At the age of 11, Bella’s wish to become an older sibling came true
Bella remembers the day that her parents Sandra and Rick called a family meeting. They explained to Bella and her brother Josh, 13, that because there were kids out there who needed love and support, they were thinking about becoming a foster family.
Bella: I was very excited because they were two little boys. I had been hoping to have a little girl placed with us, but I was more than happy to play cars with the boys, and my brother and I set up tracks with Matchbox cars because even though it was quite late when they arrived back at our house, we wanted them to have some fun before they went to bed. I was very excited to have these two little kids in our home that I could play with and love for the time being, while they were in our care.
Mercy Community, to Bella: If someone you knew had parents who were considering fostering, what advice would you give?
Bella: I’d recommend that they have conversations as a family all together, because that’s what we did a few times before we signed up. We had multiple family meetings to discuss our feelings and our emotions and ways that we could help make others more comfortable or other things that we had questions about. And we’d take a break and come back a few weeks later together and discuss it again. Then you have time to think about and talk about any concerns you have, like questions you’d want to raise with your family first about scenarios that might happen. As long as your family is all on board and as long as everyone in your family is emotionally ready for it, then I’d definitely recommend it because it’s something that I’m so glad I was a part of, growing up. It was an amazing experience.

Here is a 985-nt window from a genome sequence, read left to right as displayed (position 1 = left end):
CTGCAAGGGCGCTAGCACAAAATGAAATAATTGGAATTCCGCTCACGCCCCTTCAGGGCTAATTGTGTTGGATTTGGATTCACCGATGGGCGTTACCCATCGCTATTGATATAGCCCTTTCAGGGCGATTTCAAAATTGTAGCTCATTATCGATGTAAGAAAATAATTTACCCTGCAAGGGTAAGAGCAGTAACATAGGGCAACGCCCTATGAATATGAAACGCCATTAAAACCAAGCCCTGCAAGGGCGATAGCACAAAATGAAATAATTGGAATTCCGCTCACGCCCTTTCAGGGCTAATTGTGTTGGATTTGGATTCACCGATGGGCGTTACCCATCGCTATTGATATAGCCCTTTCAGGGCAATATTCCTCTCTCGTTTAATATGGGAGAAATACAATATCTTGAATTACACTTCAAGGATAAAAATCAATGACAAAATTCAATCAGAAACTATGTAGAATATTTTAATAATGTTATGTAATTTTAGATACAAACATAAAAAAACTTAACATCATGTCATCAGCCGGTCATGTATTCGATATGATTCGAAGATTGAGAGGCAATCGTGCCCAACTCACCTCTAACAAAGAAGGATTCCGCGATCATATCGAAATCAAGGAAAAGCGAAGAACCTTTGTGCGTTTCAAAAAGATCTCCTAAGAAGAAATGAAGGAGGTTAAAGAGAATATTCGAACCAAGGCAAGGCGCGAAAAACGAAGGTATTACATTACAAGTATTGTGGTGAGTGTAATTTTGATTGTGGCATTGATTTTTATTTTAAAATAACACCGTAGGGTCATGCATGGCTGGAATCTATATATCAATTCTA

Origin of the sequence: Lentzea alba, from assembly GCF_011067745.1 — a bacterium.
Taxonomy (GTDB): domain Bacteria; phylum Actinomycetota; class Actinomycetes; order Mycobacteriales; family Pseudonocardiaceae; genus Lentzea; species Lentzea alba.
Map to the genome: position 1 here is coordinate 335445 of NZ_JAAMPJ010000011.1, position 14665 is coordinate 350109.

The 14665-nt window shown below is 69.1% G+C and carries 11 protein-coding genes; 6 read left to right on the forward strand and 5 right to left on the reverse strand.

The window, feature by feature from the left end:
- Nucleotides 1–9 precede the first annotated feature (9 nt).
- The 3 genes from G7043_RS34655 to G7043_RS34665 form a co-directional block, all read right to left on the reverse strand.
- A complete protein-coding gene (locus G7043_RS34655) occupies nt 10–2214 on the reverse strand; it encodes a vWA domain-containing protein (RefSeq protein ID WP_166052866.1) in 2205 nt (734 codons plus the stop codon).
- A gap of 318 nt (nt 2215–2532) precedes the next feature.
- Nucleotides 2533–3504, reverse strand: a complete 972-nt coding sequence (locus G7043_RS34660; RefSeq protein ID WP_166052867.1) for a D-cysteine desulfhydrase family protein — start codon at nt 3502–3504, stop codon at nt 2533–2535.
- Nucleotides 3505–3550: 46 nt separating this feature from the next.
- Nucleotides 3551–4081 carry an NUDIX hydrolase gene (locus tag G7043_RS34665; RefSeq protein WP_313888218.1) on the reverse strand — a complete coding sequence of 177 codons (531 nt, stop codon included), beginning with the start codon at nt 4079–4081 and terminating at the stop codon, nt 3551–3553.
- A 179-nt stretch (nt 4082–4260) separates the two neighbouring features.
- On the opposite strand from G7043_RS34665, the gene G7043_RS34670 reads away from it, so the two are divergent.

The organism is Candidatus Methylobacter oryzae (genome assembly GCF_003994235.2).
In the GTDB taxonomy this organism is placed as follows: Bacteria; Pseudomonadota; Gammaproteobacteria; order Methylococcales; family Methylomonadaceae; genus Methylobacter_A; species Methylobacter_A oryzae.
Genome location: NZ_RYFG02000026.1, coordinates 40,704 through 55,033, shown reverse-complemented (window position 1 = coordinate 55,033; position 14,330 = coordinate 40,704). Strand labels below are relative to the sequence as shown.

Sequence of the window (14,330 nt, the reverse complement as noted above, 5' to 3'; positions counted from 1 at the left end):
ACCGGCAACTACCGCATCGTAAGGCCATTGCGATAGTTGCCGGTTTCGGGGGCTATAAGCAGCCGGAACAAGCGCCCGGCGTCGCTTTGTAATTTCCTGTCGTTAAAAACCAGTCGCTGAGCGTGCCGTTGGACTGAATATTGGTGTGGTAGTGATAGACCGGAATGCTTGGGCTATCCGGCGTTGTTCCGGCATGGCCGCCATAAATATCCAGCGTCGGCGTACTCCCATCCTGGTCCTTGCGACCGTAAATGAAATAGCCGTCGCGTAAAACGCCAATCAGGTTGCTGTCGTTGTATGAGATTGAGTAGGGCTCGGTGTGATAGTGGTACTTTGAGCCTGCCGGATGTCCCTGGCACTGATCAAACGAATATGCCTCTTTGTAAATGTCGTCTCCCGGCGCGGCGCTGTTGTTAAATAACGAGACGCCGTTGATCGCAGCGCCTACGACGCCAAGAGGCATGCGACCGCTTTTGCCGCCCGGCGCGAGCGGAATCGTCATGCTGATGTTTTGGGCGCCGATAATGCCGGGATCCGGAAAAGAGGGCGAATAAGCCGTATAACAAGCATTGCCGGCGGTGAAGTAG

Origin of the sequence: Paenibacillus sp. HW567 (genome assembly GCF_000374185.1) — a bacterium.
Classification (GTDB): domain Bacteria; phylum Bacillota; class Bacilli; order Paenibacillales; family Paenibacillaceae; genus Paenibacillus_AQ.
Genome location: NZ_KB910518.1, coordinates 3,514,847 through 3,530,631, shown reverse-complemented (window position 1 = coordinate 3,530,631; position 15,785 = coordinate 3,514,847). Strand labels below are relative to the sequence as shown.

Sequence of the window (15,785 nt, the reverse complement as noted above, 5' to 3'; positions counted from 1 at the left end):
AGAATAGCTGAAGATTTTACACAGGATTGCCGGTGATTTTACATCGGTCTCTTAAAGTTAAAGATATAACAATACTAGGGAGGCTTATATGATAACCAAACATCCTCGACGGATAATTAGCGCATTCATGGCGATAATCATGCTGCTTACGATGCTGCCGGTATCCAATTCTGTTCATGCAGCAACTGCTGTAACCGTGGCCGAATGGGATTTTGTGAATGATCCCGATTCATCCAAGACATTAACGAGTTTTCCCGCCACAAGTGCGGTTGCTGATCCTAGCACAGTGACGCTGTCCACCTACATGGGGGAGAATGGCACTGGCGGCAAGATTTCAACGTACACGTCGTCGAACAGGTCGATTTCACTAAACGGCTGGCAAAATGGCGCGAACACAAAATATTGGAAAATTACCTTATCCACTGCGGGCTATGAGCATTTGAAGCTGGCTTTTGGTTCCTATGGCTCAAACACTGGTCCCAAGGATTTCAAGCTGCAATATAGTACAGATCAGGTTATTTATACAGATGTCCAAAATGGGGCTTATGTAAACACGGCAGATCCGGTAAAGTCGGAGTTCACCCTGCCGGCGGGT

Mercy Community: How did you feel when each foster care placement would end?
As a way of dealing with saying goodbye, Mum and I would get busy with the bedroom. We’d come home and strip the bed, then pick out a new set of gender-neutral sheets. We would set the room up to be like a spare room until we got a call. When we did get the next call, we’d go back and set the room up with sheets that I thought the child might like, and get some clothes out that might fit the child. That’s how mum kept me up to date with all the changes and passed on the information that she was allowed to tell me about each child, before they arrived. There were things she couldn’t tell me, but there were things she could, such as their gender, their age and what they liked. It made me feel more empowered.
Sandra, Bella’s mum: Even though when children leave us it’s sad for us, that doesn’t mean it’s sad for them. When you see them with family that have approval and who have taken the steps to be approved, it’s a happy ending for them. You have to look past your own grief and see what’s in it for them.
You remember their personalities more than anything else. We can tell you every single name of every single child who’s been through this house.
There was one little girl we had here who said ‘flutterby’ instead of ‘butterfly’ and Bella did that as well. So, you lock all those memories away as part of you and that’s something you’ve collected, and you have ownership of that. You don’t have ownership of the child, but you have ownership of that memory you have with them.
Mercy Community: Do you think you’d want to be a foster carer one day?
Bella: It’s definitely something I want to do down the track. I’ve completed my Certificate and my Diploma in early childhood education, and I’m currently studying my Bachelor of early childhood education and Bachelor of primary education.
Sandra: You’re so young, you need to live first.
For now, Bella is happy to pursue her career in childhood education, knowing that someday she might follow in the footsteps of her parents and become a foster carer too.